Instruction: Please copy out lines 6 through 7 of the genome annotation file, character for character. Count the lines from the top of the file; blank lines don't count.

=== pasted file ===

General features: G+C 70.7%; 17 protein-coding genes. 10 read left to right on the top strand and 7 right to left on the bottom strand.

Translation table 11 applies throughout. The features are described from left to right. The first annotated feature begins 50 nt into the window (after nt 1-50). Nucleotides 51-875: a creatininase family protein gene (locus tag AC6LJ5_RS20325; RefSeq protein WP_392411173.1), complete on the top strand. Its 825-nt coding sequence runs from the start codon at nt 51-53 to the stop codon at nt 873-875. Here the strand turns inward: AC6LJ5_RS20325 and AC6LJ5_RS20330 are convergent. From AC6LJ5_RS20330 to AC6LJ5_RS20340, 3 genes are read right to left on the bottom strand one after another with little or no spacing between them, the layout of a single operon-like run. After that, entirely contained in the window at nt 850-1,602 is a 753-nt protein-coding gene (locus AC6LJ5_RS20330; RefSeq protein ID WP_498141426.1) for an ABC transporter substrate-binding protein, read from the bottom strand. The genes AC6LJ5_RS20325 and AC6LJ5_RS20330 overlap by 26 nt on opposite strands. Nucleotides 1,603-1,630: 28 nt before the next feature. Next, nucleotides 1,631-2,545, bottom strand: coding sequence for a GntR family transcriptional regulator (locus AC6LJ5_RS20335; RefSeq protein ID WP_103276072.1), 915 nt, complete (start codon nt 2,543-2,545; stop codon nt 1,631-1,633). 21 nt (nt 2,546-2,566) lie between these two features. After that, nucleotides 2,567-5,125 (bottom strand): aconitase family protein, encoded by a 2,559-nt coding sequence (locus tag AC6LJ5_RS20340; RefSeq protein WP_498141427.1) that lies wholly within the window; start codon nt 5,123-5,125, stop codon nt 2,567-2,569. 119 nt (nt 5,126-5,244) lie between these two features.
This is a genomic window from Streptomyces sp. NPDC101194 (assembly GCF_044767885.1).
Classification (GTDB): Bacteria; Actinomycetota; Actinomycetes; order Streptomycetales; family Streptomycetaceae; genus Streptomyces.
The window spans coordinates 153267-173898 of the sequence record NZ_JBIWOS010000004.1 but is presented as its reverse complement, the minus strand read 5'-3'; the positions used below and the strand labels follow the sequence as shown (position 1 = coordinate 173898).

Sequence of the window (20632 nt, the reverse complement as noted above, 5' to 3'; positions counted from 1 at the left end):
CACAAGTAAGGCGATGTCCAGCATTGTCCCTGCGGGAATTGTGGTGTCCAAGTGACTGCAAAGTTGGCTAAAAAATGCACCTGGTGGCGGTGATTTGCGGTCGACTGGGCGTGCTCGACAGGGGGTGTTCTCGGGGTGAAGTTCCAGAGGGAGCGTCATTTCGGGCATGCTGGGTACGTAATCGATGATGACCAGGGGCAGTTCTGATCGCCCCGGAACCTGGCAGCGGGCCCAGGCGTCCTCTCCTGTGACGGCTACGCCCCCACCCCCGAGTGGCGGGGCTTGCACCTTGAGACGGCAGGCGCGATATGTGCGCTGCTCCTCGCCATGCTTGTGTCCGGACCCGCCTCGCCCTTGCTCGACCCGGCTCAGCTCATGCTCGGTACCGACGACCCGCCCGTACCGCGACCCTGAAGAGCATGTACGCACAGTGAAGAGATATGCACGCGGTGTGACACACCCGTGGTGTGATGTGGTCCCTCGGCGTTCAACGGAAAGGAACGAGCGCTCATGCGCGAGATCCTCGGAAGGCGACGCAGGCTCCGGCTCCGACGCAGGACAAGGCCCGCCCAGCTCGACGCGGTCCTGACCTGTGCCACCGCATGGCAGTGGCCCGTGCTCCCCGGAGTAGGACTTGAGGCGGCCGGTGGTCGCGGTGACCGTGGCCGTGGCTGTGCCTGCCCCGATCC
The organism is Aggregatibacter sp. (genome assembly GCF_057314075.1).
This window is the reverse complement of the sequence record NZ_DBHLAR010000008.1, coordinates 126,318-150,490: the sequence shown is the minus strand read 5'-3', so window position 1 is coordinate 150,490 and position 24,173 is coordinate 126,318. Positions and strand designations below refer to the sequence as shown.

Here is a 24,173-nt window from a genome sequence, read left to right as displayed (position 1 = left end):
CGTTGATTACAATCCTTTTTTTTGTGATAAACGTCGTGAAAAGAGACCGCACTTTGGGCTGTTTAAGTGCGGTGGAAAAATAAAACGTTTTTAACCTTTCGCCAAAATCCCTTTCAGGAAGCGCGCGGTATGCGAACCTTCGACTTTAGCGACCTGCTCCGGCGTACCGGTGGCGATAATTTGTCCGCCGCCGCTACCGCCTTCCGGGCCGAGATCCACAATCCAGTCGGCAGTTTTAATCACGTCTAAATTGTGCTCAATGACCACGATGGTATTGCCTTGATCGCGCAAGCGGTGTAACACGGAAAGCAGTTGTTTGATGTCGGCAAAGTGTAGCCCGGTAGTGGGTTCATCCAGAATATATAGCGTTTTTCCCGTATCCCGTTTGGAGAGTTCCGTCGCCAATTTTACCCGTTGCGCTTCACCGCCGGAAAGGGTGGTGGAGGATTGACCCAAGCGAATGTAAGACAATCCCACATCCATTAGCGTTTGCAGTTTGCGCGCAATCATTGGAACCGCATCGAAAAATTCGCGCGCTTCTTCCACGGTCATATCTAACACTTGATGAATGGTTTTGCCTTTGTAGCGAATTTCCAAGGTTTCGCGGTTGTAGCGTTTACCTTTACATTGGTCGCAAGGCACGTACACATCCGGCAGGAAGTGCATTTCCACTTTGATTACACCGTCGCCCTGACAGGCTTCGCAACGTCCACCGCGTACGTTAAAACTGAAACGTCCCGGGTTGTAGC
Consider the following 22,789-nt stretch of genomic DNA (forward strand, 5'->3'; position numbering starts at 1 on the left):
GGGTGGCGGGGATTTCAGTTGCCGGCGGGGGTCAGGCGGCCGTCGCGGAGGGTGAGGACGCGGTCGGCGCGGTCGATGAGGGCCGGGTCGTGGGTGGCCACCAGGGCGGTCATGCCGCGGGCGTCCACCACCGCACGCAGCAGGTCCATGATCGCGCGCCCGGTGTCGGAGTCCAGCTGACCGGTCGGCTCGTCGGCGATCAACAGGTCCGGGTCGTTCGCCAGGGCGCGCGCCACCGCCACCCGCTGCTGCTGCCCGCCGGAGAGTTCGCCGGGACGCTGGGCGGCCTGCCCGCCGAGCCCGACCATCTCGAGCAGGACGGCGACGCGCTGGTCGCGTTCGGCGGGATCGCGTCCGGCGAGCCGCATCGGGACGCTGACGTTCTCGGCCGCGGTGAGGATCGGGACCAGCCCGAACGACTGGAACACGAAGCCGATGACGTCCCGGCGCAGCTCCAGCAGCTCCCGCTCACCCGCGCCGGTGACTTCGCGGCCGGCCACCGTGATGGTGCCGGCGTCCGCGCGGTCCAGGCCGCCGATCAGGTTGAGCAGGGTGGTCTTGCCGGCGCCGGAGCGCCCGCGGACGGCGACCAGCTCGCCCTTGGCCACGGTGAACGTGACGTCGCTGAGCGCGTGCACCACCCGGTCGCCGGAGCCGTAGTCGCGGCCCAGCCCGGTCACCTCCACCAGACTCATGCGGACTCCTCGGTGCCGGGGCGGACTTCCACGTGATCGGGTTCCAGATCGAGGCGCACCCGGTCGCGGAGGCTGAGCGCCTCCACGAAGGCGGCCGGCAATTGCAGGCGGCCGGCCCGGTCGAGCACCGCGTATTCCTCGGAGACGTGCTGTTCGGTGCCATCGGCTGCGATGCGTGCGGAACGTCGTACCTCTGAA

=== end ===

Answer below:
Sequence of the window (20632 nt, the reverse complement as noted above, 5' to 3'; positions counted from 1 at the left end):
CACAAGTAAGGCGATGTCCAGCATTGTCCCTGCGGGAATTGTGGTGTCCAAGTGACTGCAAAGTTGGCTAAAAAATGCACCTGGTGGCGGTGATTTGCGGTCGACTGGGCGTGCTCGACAGGGGGTGTTCTCGGGGTGAAGTTCCAGAGGGAGCGTCATTTCGGGCATGCTGGGTACGTAATCGATGATGACCAGGGGCAGTTCTGATCGCCCCGGAACCTGGCAGCGGGCCCAGGCGTCCTCTCCTGTGACGGCTACGCCCCCACCCCCGAGTGGCGGGGCTTGCACCTTGAGACGGCAGGCGCGATATGTGCGCTGCTCCTCGCCATGCTTGTGTCCGGACCCGCCTCGCCCTTGCTCGACCCGGCTCAGCTCATGCTCGGTACCGACGACCCGCCCGTACCGCGACCCTGAAGAGCATGTACGCACAGTGAAGAGATATGCACGCGGTGTGACACACCCGTGGTGTGATGTGGTCCCTCGGCGTTCAACGGAAAGGAACGAGCGCTCATGCGCGAGATCCTCGGAAGGCGACGCAGGCTCCGGCTCCGACGCAGGACAAGGCCCGCCCAGCTCGACGCGGTCCTGACCTGTGCCACCGCATGGCAGTGGCCCGTGCTCCCCGGAGTAGGACTTGAGGCGGCCGGTGGTCGCGGTGACCGTGGCCGTGGCTGTGCCTGCCCCGATCC